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Journal of Tropical Medicine
Volume 2015 (2015), Article ID 483974, 5 pages
Research Article

Antimicrobial Resistance of Enteric Salmonella in Bangui, Central African Republic

1Laboratoire de l’Hôpital Maman Elisabeth Domitien, Bimbo, Central African Republic
2Institut Pasteur de Bangui, P.O. Box 923, Bangui, Central African Republic
3Faculté de Médecine and EA 3452, Cithefor, Faculté de Pharmacie, Université de Lorraine, Nancy, France

Received 23 September 2015; Revised 24 November 2015; Accepted 8 December 2015

Academic Editor: Gerd Pluschke

Copyright © 2015 Christian Diamant Mossoro-Kpinde et al. This is an open access article distributed under the Creative Commons Attribution License, which permits unrestricted use, distribution, and reproduction in any medium, provided the original work is properly cited.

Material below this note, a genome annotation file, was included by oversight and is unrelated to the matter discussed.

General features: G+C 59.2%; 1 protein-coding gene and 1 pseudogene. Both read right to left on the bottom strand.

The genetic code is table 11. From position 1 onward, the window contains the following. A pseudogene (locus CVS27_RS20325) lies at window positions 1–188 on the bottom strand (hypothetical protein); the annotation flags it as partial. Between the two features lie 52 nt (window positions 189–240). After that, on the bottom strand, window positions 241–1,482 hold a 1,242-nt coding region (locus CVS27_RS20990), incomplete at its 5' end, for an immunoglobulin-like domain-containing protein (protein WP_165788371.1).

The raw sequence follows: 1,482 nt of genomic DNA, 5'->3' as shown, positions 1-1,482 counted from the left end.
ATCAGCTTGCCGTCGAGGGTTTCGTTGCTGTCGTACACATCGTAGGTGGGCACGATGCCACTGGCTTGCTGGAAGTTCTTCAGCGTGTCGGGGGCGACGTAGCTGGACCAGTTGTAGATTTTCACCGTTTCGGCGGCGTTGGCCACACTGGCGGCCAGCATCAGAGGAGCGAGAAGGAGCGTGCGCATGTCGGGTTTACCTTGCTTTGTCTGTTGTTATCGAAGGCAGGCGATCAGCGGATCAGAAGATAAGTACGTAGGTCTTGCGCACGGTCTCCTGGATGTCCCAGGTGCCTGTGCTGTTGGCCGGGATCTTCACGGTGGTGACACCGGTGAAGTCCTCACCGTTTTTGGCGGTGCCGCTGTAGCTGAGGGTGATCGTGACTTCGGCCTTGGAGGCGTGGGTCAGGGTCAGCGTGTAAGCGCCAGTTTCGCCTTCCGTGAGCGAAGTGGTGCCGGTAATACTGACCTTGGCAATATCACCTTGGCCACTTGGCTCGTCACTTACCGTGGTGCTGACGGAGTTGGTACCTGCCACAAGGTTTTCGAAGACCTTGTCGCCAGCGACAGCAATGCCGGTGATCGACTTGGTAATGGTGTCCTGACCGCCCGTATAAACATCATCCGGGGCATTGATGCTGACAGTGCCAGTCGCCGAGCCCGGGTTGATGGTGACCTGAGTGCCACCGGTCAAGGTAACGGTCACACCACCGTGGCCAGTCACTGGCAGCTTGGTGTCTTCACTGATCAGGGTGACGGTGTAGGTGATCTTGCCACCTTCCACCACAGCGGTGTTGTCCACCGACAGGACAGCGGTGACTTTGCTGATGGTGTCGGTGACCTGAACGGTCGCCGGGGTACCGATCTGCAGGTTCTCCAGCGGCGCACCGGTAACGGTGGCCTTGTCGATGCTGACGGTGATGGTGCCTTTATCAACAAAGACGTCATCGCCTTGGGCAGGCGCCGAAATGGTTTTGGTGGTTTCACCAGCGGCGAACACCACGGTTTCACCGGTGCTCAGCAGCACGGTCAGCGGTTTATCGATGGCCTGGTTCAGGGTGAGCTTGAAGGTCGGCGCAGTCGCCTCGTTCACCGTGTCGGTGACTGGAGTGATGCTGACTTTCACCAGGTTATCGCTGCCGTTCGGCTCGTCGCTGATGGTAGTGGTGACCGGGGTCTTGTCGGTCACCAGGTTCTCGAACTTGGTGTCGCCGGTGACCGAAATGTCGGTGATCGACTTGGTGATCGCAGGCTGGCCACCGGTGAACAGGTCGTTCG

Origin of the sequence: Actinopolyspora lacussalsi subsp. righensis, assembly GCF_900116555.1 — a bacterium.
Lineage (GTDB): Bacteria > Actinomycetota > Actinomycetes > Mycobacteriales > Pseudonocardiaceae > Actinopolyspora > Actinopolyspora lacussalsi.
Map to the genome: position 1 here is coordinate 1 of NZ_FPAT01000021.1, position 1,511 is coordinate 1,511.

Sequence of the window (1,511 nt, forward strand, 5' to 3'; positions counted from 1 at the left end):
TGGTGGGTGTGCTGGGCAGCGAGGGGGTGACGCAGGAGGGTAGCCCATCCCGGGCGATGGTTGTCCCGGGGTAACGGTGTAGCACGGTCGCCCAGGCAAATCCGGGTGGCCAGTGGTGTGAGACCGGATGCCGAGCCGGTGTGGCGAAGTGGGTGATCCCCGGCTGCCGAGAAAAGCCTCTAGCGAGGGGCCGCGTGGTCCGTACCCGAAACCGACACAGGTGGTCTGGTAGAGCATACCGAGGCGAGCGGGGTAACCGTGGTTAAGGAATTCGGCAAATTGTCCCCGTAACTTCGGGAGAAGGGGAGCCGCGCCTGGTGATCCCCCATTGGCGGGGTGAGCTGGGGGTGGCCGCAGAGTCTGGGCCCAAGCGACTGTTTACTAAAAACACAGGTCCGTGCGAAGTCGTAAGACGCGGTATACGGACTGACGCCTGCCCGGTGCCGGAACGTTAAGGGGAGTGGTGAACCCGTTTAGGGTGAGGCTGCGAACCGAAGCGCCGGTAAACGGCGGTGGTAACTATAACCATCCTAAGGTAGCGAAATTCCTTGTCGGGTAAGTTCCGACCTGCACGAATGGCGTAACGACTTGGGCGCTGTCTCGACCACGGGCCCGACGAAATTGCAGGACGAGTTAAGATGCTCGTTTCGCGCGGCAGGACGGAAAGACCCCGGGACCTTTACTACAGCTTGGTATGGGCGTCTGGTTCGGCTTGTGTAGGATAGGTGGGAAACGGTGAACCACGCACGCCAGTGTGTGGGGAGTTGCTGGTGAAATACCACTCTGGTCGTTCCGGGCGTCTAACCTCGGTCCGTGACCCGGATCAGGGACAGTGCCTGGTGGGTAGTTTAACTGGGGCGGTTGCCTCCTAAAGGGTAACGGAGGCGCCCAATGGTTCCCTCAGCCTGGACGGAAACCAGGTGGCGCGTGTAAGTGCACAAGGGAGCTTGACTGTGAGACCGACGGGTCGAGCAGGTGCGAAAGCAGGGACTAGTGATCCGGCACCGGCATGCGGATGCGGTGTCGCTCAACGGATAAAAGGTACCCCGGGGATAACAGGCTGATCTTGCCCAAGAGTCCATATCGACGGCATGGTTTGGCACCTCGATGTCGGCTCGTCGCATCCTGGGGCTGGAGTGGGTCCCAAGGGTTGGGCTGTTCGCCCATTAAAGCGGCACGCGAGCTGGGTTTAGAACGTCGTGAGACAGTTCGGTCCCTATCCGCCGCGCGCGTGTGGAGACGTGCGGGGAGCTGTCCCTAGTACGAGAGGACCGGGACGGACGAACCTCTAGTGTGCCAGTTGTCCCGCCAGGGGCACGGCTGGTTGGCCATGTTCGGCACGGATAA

Introduction. The number of Salmonella isolated from clinical samples that are resistant to multiple antibiotics has increased worldwide. The aim of this study was to determine the prevalence of resistant Salmonella enterica isolated in Bangui. Methods. All enteric Salmonella strains isolated from patients in 2008 were identified and serotyped, and the phenotypes of resistance were determined by using the disk diffusion method. Nine resistance-associated genes, blaTEM, blaOXA, blaSHV, tetA, aadA1, catA1, dhfrA1, sul I, and sul II, were sought by genic amplification in seven S.e. Typhimurium strains. Results. The 94 strains isolated consisted of 47 S.e. Typhimurium (50%), 21 S.e. Stanleyville (22%), 18 S.e. Enteritidis (19%), 4 S.e. Dublin (4%), 4 S.e. Hadar (4%), and 1 S.e. Papuana (1%). Twenty-five (28%) were multiresistant, including 20 of the Typhimurium serovar (80%). Two main phenotypes of resistance were found: four antibiotics (56%) and to five antibiotics (40%). One S.e. Typhimurium isolate produced an extended-spectrum β-lactamase (ESBL). Only seven strains of S.e. Typhimurium could be amplified genically. Only phenotypic resistance to tetracycline and aminosides was found. Conclusion. S. Typhimurium is the predominant serovar of enteric S. enterica and is the most widely resistant. The search for resistance genes showed heterogeneity of the circulating strains.